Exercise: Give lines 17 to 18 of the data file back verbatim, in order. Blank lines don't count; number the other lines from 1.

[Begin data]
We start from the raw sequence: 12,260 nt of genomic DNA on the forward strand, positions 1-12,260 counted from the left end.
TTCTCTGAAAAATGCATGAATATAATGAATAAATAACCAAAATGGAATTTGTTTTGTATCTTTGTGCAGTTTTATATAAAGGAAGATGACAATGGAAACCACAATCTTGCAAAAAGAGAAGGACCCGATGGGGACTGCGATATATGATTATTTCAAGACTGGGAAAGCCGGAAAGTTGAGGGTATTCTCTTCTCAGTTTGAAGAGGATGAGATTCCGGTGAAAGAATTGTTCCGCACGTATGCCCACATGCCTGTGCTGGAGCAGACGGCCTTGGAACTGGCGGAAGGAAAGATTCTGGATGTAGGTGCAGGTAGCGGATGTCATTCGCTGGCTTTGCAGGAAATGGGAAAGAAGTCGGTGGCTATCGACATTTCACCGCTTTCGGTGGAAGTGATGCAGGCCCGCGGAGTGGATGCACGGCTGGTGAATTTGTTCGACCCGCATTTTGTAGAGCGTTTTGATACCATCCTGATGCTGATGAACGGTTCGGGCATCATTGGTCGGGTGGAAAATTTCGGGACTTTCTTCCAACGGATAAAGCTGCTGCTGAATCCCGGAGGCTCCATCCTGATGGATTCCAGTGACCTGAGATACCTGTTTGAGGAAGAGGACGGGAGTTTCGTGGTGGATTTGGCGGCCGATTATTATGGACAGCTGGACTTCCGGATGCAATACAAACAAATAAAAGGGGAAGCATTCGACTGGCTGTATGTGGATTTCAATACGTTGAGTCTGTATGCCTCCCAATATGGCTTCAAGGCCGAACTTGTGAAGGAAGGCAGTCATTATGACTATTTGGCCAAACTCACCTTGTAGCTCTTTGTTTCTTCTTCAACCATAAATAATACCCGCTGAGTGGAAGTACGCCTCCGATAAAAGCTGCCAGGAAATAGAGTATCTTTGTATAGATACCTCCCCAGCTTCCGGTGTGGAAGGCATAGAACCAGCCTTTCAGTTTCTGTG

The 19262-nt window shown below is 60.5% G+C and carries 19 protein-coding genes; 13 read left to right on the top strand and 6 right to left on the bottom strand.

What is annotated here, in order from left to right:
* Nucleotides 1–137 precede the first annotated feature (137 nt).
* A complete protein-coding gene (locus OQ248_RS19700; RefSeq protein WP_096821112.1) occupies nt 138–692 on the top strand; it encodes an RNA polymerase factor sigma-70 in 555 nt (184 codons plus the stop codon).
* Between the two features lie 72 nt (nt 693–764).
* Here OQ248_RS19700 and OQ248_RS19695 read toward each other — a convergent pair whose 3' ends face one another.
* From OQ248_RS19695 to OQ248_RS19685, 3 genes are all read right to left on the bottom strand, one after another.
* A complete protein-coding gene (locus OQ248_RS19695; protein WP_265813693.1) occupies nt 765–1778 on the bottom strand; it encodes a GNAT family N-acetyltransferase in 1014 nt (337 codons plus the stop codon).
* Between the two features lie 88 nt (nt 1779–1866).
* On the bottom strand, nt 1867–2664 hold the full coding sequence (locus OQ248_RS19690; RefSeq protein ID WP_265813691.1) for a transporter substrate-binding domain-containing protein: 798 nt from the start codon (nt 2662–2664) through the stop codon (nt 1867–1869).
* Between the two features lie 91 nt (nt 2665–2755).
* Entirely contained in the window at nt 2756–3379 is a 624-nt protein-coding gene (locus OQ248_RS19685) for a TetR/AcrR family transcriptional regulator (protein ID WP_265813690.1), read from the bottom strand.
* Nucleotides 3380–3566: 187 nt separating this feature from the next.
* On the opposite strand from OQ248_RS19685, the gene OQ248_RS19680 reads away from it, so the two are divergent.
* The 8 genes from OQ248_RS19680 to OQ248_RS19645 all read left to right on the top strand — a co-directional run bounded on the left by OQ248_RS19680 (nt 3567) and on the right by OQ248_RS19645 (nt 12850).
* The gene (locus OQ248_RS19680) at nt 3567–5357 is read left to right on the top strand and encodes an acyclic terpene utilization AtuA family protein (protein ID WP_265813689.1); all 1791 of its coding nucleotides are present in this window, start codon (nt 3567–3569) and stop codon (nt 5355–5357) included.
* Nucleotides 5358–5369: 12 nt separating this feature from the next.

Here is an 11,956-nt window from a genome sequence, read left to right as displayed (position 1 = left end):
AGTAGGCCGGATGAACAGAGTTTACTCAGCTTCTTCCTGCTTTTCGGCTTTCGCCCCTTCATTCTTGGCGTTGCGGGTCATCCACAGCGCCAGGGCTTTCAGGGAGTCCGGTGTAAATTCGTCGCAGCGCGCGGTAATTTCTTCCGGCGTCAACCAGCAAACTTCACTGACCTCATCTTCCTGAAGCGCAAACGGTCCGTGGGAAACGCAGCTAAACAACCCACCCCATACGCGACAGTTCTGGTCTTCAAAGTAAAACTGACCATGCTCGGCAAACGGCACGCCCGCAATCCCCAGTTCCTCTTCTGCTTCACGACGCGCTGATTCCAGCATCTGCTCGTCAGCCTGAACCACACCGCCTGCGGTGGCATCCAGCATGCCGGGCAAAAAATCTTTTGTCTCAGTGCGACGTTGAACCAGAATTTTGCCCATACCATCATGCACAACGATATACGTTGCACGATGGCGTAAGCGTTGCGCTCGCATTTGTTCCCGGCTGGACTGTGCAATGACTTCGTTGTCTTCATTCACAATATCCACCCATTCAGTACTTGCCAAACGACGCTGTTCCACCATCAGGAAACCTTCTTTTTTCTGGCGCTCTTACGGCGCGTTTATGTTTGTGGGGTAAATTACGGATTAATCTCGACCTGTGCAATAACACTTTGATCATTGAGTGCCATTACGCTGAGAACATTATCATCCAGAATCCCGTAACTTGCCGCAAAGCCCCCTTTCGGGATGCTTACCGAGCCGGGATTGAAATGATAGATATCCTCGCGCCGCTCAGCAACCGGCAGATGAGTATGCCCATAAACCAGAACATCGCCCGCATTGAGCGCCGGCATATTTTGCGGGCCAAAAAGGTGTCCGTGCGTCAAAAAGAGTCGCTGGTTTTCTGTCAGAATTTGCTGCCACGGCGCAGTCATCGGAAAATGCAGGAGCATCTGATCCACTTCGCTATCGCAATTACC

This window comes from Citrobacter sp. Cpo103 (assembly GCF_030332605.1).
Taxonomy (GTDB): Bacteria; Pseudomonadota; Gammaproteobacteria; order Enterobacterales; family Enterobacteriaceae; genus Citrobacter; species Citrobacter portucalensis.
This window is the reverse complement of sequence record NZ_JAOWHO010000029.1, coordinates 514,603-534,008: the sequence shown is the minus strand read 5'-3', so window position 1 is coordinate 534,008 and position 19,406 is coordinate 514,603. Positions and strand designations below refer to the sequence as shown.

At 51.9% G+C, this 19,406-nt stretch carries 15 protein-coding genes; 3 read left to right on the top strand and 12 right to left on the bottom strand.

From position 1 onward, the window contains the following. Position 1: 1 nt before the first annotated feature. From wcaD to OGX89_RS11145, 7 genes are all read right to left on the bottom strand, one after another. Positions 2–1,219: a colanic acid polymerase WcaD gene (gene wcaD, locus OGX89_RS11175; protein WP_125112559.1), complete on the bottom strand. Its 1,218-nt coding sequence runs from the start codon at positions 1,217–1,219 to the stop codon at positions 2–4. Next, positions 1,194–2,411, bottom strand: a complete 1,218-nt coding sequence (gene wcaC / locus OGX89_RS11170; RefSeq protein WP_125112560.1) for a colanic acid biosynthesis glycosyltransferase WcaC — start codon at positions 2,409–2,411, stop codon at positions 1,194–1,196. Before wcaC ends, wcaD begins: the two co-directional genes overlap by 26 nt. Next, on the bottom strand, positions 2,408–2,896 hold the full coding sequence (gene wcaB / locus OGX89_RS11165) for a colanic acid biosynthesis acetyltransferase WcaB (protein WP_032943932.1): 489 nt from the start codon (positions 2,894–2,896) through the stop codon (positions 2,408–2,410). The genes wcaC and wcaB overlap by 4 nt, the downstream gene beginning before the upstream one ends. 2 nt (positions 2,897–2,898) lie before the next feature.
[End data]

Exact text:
* The 8 genes from OQ248_RS19680 to OQ248_RS19645 all read left to right on the top strand — a co-directional run bounded on the left by OQ248_RS19680 (nt 3567) and on the right by OQ248_RS19645 (nt 12850).
* The gene (locus OQ248_RS19680) at nt 3567–5357 is read left to right on the top strand and encodes an acyclic terpene utilization AtuA family protein (protein ID WP_265813689.1); all 1791 of its coding nucleotides are present in this window, start codon (nt 3567–3569) and stop codon (nt 5355–5357) included.